The National Basketball Association (NBA) has a very short history of “incidents” involving anabolic steroids and performance-enhancing drugs (PEDs). Anabolic steroids have been a prohibited substance since the league’s SPED policy (steroids, performance-enhancing drugs and masking agents) was added to the NBA/NBPA Anti-Drug program in 1999.
Only three players have failed the drug test for steroids. These include the Orlando Magic’s Hedo Turkoglu and Rashard Lewis and the Memphis Grizzlies’ O.J. Mayo. And Mayo only tested positive for dehydroepiandrosterone (DHEA).
One player has alleged that steroids represent a major problem. But Chicago Bulls’ Derrick Rose quickly backtracked from that assertion.
And for good measure, one former player was once arrested on suspicion of steroid possession. Former Los Angeles Lakers’ Samaki Walker admitted having steroids in his car during a routine traffic stop. Yet, it turned out, he didn’t.
Orlando Magic’s Hedo Turkoglu and Primobolan
Orlando Magic’s Hedo Turkoglu Primobolan.for methenolone during an NBA-admistered drug-test in December 2012. Methenolone is an anabolic steroid that can be administered orally as well as intramuscularly. It is most commonly known by its most popular trade name
In a statement released by the Orlando Magics, Turkoglu blamed the steroid positive on the inadvertent use of a prohibited steroid provided by his trainer in the summer of 2012.
“While I was back home in Turkey this past summer, I was given a medication by my trainer to help recover more quickly from a shoulder injury. I didn’t know that this was a banned substance and didn’t check before taking it.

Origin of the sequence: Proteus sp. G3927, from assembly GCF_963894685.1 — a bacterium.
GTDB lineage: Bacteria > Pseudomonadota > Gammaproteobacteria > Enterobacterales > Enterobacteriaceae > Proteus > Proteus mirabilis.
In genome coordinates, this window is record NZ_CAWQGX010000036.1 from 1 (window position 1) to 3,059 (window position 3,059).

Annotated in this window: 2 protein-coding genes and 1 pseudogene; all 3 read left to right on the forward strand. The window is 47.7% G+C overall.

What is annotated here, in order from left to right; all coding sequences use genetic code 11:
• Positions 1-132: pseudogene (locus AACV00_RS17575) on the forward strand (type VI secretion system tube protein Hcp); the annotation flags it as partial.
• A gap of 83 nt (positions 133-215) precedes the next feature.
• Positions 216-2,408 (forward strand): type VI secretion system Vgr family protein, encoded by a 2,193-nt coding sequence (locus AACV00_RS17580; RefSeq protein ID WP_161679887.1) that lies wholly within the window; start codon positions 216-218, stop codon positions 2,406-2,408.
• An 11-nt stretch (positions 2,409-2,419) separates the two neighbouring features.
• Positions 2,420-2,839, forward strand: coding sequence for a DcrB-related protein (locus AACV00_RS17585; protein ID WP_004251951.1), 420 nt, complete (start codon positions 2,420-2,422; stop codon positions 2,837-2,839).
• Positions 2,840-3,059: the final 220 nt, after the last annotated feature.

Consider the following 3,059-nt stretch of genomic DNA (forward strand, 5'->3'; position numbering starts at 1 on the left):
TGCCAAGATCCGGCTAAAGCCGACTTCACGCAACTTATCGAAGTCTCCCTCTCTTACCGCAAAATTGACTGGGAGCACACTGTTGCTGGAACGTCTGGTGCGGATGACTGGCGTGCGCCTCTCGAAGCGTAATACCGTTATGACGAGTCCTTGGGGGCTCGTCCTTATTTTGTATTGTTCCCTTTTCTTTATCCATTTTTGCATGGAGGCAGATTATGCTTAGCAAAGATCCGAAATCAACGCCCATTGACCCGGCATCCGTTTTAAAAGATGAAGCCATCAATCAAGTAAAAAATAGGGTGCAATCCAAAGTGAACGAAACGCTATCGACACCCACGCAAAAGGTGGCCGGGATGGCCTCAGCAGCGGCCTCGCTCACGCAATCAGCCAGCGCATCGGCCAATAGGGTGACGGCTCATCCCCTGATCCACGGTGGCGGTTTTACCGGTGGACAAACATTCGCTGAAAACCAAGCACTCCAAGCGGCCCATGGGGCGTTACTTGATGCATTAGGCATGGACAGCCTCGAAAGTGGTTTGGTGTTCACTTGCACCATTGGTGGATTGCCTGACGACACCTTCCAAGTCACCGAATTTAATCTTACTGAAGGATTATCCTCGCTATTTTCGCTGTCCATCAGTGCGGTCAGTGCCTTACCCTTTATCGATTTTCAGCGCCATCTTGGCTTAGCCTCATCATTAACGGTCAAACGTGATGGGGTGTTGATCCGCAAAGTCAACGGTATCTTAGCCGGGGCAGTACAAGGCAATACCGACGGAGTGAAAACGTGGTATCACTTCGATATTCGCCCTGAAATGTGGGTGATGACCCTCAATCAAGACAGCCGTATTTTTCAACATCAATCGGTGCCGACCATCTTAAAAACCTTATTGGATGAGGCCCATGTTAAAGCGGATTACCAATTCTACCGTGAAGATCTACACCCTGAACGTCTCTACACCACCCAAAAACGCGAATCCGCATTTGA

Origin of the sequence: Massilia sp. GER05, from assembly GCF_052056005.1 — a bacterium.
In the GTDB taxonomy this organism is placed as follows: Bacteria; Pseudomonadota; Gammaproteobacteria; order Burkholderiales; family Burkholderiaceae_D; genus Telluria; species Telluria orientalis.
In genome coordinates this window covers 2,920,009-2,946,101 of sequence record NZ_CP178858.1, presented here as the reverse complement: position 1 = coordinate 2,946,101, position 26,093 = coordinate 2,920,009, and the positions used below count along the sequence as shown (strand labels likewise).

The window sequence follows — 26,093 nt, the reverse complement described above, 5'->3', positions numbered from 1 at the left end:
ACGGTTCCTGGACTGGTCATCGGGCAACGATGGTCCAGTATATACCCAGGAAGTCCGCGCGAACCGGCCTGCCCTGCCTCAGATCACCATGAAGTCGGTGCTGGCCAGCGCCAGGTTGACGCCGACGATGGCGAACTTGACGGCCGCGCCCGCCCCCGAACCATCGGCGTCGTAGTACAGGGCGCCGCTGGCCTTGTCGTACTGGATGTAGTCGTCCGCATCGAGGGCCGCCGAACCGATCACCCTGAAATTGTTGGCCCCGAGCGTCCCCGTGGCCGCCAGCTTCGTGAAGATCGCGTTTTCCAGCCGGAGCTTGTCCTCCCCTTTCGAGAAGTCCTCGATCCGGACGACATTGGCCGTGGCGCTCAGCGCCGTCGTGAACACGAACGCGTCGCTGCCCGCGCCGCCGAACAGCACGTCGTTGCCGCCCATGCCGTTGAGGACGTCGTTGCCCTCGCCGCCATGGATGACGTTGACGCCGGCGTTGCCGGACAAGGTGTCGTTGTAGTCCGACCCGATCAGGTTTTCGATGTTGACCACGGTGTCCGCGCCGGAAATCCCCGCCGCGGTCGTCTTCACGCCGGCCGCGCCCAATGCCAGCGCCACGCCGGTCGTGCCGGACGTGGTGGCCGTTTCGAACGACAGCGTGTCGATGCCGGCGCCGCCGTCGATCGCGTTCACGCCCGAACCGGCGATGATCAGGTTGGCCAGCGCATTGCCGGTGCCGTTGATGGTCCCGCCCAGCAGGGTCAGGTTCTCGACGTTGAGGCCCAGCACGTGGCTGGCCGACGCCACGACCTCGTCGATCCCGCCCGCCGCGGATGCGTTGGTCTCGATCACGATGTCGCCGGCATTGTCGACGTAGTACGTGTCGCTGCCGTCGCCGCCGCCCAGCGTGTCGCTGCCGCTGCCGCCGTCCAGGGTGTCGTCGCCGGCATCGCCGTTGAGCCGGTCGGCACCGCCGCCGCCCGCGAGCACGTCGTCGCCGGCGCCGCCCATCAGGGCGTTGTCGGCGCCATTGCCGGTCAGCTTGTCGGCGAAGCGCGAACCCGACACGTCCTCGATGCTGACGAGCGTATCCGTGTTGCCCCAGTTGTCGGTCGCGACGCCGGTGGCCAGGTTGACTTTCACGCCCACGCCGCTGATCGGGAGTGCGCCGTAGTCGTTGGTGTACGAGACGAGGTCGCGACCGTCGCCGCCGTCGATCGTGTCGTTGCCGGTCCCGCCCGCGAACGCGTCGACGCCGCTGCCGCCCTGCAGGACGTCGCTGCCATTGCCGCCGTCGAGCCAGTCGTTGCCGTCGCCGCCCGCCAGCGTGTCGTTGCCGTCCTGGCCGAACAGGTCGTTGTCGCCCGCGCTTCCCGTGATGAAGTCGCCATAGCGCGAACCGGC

“I take full responsibility for anything that goes into my body. This was a complete error in judgment on my part and I apologize to the Orlando Magic organization, the league, my teammates, and the Magic fans. I know I have let down a lot of people and I am truly sorry for my mistake.”
Since Primobolan tablets are generally only detectable by urinalysis for up to 14 days, Turkoglu presumably used the injectable Primobolan Depot which can still be detected a few months after discontinuation.
The NBA announced a 10-game suspension on February 13, 2013. It is expected to cost Turkoglu approximately $2.15 million in lost salary.
Orlando Magic’s Rashard Lewis and Testosterone
Orlando Magic’s Rashard Lewis tested positive for “elevated testosterone levels” according to a released by the NBA on August 6, 2009. Since the NBA does not measure serum testosterone levels, the steroid positive is most likely based upon the testosterone:epitestosterone ratio (T:E ratio) urinalysis. The T:E ratio is a putative indicator of exogenous testosterone use.
Lewisthe steroid positive on the “honest mistake” of consuming an over-the-counter supplement (in a smoothie) that contained DHEA (dehydroepiandrosterone). He also pointed to his “skinny” physique as proof that he never used steroids.
“I’ve taken over-the-counter supplements throughout my career,” Lewis said. “It’s a long season and I take stuff you get from health stores — things to keep your immune system up, help your energy level, stuff like that. Early in my career, I was real thin and drank the shakes to try to put on weight…
“Look at me, I’m still skinny as hell. Does it look like I take steroids?,” Lewis answered. “… I’m telling you it was an honest mistake. I would never knowingly put any sort of substance or steroid into my body that is against the rules.”
Most experts considered it unlikely that DHEA could have caused an elevated T:E ratio. DHEA is converted to testosterone at a rate of less than 1.5%. Few studies have shown an effect of low to moderate DHEA supplementation on T:E ratio measurements.
Nonetheless, it is possible that DHEA could have caused Lewis’ elevated T:E ratio. One person, in a four-person study, showed a dose-dependent increase in excess of 6:1 after the consumption of 50, 100 and 150 milligrams of DHEA. The results of that study were reported by Larry Bower in a 1999 study entitled “”.
Lewis was suspended for 10-games. It resulted in the forfeiture of $1.2 million in salary.